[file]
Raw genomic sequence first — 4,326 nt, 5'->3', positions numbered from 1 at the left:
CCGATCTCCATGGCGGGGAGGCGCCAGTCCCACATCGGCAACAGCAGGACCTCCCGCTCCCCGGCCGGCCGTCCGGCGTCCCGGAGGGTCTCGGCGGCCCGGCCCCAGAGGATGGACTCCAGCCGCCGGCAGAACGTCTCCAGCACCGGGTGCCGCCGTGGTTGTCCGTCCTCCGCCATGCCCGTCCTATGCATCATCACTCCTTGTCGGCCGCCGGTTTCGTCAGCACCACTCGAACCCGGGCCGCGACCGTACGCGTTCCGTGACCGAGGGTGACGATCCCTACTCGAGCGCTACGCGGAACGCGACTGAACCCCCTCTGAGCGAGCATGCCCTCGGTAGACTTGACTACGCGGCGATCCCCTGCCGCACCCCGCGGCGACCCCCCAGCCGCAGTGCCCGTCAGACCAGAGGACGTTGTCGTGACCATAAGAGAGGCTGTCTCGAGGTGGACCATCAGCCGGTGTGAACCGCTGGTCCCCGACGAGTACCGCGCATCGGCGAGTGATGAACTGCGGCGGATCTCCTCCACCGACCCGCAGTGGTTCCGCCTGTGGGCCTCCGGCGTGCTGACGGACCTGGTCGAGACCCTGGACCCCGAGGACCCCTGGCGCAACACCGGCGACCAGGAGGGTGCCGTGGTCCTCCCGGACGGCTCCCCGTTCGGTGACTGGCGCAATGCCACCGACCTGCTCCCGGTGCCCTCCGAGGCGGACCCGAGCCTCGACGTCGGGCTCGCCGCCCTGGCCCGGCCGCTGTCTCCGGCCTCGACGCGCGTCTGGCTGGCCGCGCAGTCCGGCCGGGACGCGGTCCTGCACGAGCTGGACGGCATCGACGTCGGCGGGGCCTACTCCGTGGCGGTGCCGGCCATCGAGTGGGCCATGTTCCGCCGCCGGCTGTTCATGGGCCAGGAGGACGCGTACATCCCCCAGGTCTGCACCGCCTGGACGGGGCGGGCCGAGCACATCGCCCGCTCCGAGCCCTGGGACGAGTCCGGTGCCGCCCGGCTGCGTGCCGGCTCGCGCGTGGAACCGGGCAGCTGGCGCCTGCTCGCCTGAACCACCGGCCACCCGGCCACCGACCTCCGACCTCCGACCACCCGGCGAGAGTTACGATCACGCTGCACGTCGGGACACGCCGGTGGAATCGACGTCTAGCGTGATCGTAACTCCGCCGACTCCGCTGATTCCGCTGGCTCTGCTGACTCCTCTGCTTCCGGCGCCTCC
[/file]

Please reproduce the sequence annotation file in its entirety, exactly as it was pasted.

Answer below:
Raw genomic sequence first — 4,326 nt, 5'->3', positions numbered from 1 at the left:
CCGATCTCCATGGCGGGGAGGCGCCAGTCCCACATCGGCAACAGCAGGACCTCCCGCTCCCCGGCCGGCCGTCCGGCGTCCCGGAGGGTCTCGGCGGCCCGGCCCCAGAGGATGGACTCCAGCCGCCGGCAGAACGTCTCCAGCACCGGGTGCCGCCGTGGTTGTCCGTCCTCCGCCATGCCCGTCCTATGCATCATCACTCCTTGTCGGCCGCCGGTTTCGTCAGCACCACTCGAACCCGGGCCGCGACCGTACGCGTTCCGTGACCGAGGGTGACGATCCCTACTCGAGCGCTACGCGGAACGCGACTGAACCCCCTCTGAGCGAGCATGCCCTCGGTAGACTTGACTACGCGGCGATCCCCTGCCGCACCCCGCGGCGACCCCCCAGCCGCAGTGCCCGTCAGACCAGAGGACGTTGTCGTGACCATAAGAGAGGCTGTCTCGAGGTGGACCATCAGCCGGTGTGAACCGCTGGTCCCCGACGAGTACCGCGCATCGGCGAGTGATGAACTGCGGCGGATCTCCTCCACCGACCCGCAGTGGTTCCGCCTGTGGGCCTCCGGCGTGCTGACGGACCTGGTCGAGACCCTGGACCCCGAGGACCCCTGGCGCAACACCGGCGACCAGGAGGGTGCCGTGGTCCTCCCGGACGGCTCCCCGTTCGGTGACTGGCGCAATGCCACCGACCTGCTCCCGGTGCCCTCCGAGGCGGACCCGAGCCTCGACGTCGGGCTCGCCGCCCTGGCCCGGCCGCTGTCTCCGGCCTCGACGCGCGTCTGGCTGGCCGCGCAGTCCGGCCGGGACGCGGTCCTGCACGAGCTGGACGGCATCGACGTCGGCGGGGCCTACTCCGTGGCGGTGCCGGCCATCGAGTGGGCCATGTTCCGCCGCCGGCTGTTCATGGGCCAGGAGGACGCGTACATCCCCCAGGTCTGCACCGCCTGGACGGGGCGGGCCGAGCACATCGCCCGCTCCGAGCCCTGGGACGAGTCCGGTGCCGCCCGGCTGCGTGCCGGCTCGCGCGTGGAACCGGGCAGCTGGCGCCTGCTCGCCTGAACCACCGGCCACCCGGCCACCGACCTCCGACCTCCGACCACCCGGCGAGAGTTACGATCACGCTGCACGTCGGGACACGCCGGTGGAATCGACGTCTAGCGTGATCGTAACTCCGCCGACTCCGCTGATTCCGCTGGCTCTGCTGACTCCTCTGCTTCCGGCGCCTCC